In praise of Gloria Stuart’s century
When Gloria Stuart was cast as a 100-year-old version of Kate Winslet in James Cameron’s (let’s face the truth) useless Titanic, there may, perhaps, have been rumblings in the Society of Thespian Centurions. After all, Ms Stuart was, at that …
When Gloria Stuart was cast as a 100-year-old version of Kate Winslet in James Cameron’s (let’s face the truth) useless Titanic, there may, perhaps, have been rumblings in the Society of Thespian Centurions. After all, Ms Stuart was, at that stage, a mere whippersnapper of 87. Mr Cameron would, I imagine, have argued that, notwithstanding the STC’s good work, 100-year-old actors are very, very thin on the ground. Name one. Go on. Name just one.
Well, there’s Gloria Stuart for a start. Yes, the grand old lady reached that mighty age today. The further good news is that, just two weeks ago, she was fit enough to receive an award from the Screen Actors Guild. “I’m very very grateful,” she said. “I’ve had a wonderful life of giving and sharing.”
Indeed she has. Young idiots probably think that her only serious claim to fame is that appearance in the big boat film. Certainly not. Over 70 years ago, Stuart appeared in two timeless, imperishable films by James Whale: The Invisible Man and The Old Dark House. The author of her Wikipedia entry suggests that The Invisible Man is more highly rated than The Old Dark House. I’m not so sure. As each year passes, that brilliant, peculiar, messy, funny, creepy film gets a little better known. A few years back, I showed it to students at the Huston School in Galway and, to my delight and partial surprise, most of them seemed to get it. The jokes still work and the queasy eroticism is no less inappropriate.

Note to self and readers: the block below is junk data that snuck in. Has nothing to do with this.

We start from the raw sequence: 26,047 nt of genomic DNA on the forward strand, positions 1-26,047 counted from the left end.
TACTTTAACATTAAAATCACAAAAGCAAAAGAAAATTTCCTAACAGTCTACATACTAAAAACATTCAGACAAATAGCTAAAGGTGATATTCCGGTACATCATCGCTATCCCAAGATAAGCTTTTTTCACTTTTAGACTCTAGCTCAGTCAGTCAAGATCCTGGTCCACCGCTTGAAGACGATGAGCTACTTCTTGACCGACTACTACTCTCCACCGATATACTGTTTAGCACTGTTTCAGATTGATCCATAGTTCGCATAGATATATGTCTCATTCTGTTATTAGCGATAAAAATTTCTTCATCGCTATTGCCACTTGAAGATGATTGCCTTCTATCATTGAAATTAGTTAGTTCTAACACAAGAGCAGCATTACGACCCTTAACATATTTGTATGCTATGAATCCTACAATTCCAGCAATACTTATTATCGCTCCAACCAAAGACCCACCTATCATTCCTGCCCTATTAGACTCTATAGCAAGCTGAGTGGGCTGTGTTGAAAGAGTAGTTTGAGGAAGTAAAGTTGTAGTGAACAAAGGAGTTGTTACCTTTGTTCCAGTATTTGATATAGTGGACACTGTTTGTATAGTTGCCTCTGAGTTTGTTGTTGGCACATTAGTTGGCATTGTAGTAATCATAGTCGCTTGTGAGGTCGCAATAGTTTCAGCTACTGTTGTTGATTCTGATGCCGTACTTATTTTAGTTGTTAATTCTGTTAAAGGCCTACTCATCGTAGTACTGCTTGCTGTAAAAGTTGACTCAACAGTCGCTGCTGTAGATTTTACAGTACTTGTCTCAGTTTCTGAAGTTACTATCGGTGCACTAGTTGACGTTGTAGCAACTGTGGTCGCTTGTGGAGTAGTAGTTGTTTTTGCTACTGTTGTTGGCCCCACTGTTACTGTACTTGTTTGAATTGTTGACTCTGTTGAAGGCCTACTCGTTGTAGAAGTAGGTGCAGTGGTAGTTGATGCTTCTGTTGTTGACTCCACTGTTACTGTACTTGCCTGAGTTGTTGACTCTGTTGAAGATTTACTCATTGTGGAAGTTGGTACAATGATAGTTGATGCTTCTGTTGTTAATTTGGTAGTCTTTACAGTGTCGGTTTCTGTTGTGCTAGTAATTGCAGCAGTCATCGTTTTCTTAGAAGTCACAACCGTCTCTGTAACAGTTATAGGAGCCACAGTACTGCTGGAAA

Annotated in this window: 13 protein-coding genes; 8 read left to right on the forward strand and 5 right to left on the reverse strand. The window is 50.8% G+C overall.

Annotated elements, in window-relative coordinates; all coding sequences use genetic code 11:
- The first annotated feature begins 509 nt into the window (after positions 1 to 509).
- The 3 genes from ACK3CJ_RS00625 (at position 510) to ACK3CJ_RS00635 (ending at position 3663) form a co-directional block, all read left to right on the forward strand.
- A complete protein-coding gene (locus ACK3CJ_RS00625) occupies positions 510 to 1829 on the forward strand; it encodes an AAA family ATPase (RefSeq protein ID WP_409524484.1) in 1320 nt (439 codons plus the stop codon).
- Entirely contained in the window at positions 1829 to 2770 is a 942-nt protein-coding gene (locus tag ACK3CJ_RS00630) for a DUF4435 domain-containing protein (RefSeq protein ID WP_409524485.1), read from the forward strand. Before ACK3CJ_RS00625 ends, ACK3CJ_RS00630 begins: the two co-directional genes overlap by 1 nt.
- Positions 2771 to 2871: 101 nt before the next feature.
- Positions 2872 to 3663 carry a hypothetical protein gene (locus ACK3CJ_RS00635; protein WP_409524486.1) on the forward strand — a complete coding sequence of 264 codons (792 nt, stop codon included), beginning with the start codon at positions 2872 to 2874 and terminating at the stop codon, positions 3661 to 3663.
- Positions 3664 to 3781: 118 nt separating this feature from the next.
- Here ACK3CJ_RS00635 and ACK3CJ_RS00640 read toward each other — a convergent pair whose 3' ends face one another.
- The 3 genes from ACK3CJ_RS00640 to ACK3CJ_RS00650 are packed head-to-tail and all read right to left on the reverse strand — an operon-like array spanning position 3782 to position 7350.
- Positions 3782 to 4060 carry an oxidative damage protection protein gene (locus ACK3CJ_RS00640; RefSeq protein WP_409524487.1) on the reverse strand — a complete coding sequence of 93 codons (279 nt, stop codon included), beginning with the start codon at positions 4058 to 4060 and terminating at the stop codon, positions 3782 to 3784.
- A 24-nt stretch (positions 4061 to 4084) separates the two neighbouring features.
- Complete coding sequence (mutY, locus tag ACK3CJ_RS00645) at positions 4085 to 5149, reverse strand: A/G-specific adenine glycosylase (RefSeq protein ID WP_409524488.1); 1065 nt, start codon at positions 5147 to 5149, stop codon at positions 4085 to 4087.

Based on a novel by J B Priestley, the picture, which also features Boris Karloff and Charles Laughton, is one of the few films — maybe the only film — to have given its name to a genre. The first Old Dark House picture was, indeed, The Old Dark House. Anyway, don’t waste your time listening to my blather. Buy the excellent DVD edition from Network. When you’ve finished watching it, play it again with the commentary by Kim Newman. He makes a lot more sense than I do.
Here’s a rather brilliant clip. Ms Stuart has just arrived in the titular building and is being terrorised by scary Eva Moore. Interestingly, Ms Moore was the mother of actress Jill Esmond and, thus, qualifies as the first of Laurence Olivier’s mothers in law.